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Items: 5

1.

Acquired Immunodeficiency Syndrome

An acquired defect of cellular immunity associated with infection by the human immunodeficiency virus (HIV), a CD4-positive T-lymphocyte count under 200 cells/microliter or less than 14% of total lymphocytes, and increased susceptibility to opportunistic infections and malignant neoplasms. Clinical manifestations also include emaciation (wasting) and dementia. These elements reflect criteria for AIDS as defined by the CDC in 1993.

Year introduced: 1983

2.

Murine Acquired Immunodeficiency Syndrome

Acquired defect of cellular immunity that occurs in mice infected with mouse leukemia viruses (MuLV). The syndrome shows striking similarities with human AIDS and is characterized by lymphadenopathy, profound immunosuppression, enhanced susceptibility to opportunistic infections, and B-cell lymphomas.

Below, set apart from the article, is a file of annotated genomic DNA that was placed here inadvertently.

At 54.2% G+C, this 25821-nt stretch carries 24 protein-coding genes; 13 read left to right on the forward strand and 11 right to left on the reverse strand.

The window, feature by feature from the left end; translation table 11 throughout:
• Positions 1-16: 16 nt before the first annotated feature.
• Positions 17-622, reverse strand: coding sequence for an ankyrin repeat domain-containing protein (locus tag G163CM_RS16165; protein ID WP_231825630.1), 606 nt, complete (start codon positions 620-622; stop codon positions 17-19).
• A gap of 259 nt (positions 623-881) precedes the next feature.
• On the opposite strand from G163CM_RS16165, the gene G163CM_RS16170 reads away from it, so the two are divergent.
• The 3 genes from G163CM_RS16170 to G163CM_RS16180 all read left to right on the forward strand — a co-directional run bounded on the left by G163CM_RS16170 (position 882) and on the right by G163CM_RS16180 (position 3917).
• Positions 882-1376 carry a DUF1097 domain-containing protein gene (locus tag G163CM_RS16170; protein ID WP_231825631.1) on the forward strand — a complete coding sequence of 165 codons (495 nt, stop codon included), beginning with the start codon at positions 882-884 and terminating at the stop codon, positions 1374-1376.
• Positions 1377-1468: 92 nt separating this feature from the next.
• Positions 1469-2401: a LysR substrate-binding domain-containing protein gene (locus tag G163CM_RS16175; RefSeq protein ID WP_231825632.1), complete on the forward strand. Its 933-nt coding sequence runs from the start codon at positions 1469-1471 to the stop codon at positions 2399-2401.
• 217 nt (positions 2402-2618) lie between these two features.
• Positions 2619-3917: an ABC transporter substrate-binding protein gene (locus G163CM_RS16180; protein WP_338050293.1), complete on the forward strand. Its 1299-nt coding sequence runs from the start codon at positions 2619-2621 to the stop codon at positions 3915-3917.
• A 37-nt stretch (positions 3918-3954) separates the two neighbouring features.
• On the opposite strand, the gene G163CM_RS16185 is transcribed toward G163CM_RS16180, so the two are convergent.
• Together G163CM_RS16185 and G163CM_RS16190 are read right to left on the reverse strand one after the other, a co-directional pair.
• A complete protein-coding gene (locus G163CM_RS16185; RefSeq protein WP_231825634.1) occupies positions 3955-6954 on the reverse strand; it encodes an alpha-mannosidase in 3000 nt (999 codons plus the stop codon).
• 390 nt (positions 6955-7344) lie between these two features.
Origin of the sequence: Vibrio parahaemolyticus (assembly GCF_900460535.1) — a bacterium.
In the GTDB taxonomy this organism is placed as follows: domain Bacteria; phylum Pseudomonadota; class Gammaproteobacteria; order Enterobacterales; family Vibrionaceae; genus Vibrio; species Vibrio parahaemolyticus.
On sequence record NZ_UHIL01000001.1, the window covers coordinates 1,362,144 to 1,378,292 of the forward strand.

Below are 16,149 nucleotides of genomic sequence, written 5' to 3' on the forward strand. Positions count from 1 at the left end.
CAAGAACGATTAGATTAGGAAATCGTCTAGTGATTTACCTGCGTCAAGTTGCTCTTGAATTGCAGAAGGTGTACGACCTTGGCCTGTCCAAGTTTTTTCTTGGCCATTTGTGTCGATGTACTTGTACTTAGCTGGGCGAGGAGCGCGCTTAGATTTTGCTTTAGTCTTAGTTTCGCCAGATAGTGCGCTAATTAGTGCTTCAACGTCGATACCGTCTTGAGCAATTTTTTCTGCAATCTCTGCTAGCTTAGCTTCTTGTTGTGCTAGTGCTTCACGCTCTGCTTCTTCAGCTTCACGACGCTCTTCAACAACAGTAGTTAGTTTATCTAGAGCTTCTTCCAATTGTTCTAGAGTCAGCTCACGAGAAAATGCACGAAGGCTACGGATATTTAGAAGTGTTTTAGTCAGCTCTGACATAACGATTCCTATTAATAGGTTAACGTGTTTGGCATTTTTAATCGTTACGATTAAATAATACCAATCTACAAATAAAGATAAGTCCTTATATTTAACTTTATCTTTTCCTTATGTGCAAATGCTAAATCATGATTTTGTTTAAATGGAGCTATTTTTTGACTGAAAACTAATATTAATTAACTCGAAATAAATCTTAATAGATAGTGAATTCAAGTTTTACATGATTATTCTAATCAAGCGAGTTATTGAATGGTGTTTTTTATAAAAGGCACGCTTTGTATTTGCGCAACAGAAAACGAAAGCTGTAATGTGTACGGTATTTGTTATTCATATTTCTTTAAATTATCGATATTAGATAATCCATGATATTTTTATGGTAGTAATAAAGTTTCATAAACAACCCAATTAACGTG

Year introduced: 1991

3.

Feline Acquired Immunodeficiency Syndrome

Acquired defect of cellular immunity that occurs in cats infected with feline immunodeficiency virus (FIV) and in some cats infected with feline leukemia virus (FeLV).

Year introduced: 1991

4.

Simian Acquired Immunodeficiency Syndrome

Acquired defect of cellular immunity that occurs naturally in macaques infected with SRV serotypes, experimentally in monkeys inoculated with SRV or MASON-PFIZER MONKEY VIRUS; (MPMV), or in monkeys infected with SIMIAN IMMUNODEFICIENCY VIRUS.

Year introduced: 1991

5.

HIV

Human immunodeficiency virus. A non-taxonomic and historical term referring to any of two species, specifically HIV-1 and/or HIV-2. Prior to 1986, this was called human T-lymphotropic virus type III/lymphadenopathy-associated virus (HTLV-III/LAV). From 1986-1990, it was an official species called HIV. Since 1991, HIV was no longer considered an official species name; the two species were designated HIV-1 and HIV-2.

Year introduced: 1988

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